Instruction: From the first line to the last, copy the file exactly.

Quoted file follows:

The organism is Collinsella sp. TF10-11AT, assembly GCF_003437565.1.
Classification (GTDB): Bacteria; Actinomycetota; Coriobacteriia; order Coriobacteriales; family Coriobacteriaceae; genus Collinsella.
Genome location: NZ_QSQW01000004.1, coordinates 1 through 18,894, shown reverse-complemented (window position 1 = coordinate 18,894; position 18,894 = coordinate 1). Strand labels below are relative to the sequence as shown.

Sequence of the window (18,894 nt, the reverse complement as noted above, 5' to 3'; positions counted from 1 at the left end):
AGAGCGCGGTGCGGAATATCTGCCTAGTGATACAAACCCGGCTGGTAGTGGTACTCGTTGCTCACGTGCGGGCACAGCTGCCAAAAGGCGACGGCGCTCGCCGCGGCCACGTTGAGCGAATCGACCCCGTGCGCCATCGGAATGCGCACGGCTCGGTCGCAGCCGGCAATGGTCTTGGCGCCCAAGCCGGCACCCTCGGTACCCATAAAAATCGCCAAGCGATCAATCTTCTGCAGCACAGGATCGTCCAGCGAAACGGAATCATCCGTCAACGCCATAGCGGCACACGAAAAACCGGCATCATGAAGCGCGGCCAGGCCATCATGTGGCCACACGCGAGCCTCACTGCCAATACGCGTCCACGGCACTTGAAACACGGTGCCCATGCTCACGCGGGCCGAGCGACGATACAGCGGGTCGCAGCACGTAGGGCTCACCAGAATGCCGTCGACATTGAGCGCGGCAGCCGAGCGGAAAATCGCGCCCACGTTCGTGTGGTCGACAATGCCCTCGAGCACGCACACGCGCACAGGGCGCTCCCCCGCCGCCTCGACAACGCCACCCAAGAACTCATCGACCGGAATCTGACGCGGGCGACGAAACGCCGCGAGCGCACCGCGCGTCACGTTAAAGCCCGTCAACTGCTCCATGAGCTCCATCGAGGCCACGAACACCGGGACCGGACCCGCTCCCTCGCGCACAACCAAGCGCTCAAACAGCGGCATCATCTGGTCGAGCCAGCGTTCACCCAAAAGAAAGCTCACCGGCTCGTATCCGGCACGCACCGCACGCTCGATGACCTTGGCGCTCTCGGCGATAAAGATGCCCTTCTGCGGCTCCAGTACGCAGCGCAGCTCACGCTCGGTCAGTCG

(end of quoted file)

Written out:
The organism is Collinsella sp. TF10-11AT, assembly GCF_003437565.1.
Classification (GTDB): Bacteria; Actinomycetota; Coriobacteriia; order Coriobacteriales; family Coriobacteriaceae; genus Collinsella.
Genome location: NZ_QSQW01000004.1, coordinates 1 through 18,894, shown reverse-complemented (window position 1 = coordinate 18,894; position 18,894 = coordinate 1). Strand labels below are relative to the sequence as shown.

Sequence of the window (18,894 nt, the reverse complement as noted above, 5' to 3'; positions counted from 1 at the left end):
AGAGCGCGGTGCGGAATATCTGCCTAGTGATACAAACCCGGCTGGTAGTGGTACTCGTTGCTCACGTGCGGGCACAGCTGCCAAAAGGCGACGGCGCTCGCCGCGGCCACGTTGAGCGAATCGACCCCGTGCGCCATCGGAATGCGCACGGCTCGGTCGCAGCCGGCAATGGTCTTGGCGCCCAAGCCGGCACCCTCGGTACCCATAAAAATCGCCAAGCGATCAATCTTCTGCAGCACAGGATCGTCCAGCGAAACGGAATCATCCGTCAACGCCATAGCGGCACACGAAAAACCGGCATCATGAAGCGCGGCCAGGCCATCATGTGGCCACACGCGAGCCTCACTGCCAATACGCGTCCACGGCACTTGAAACACGGTGCCCATGCTCACGCGGGCCGAGCGACGATACAGCGGGTCGCAGCACGTAGGGCTCACCAGAATGCCGTCGACATTGAGCGCGGCAGCCGAGCGGAAAATCGCGCCCACGTTCGTGTGGTCGACAATGCCCTCGAGCACGCACACGCGCACAGGGCGCTCCCCCGCCGCCTCGACAACGCCACCCAAGAACTCATCGACCGGAATCTGACGCGGGCGACGAAACGCCGCGAGCGCACCGCGCGTCACGTTAAAGCCCGTCAACTGCTCCATGAGCTCCATCGAGGCCACGAACACCGGGACCGGACCCGCTCCCTCGCGCACAACCAAGCGCTCAAACAGCGGCATCATCTGGTCGAGCCAGCGTTCACCCAAAAGAAAGCTCACCGGCTCGTATCCGGCACGCACCGCACGCTCGATGACCTTGGCGCTCTCGGCGATAAAGATGCCCTTCTGCGGCTCCAGTACGCAGCGCAGCTCACGCTCGGTCAGTCG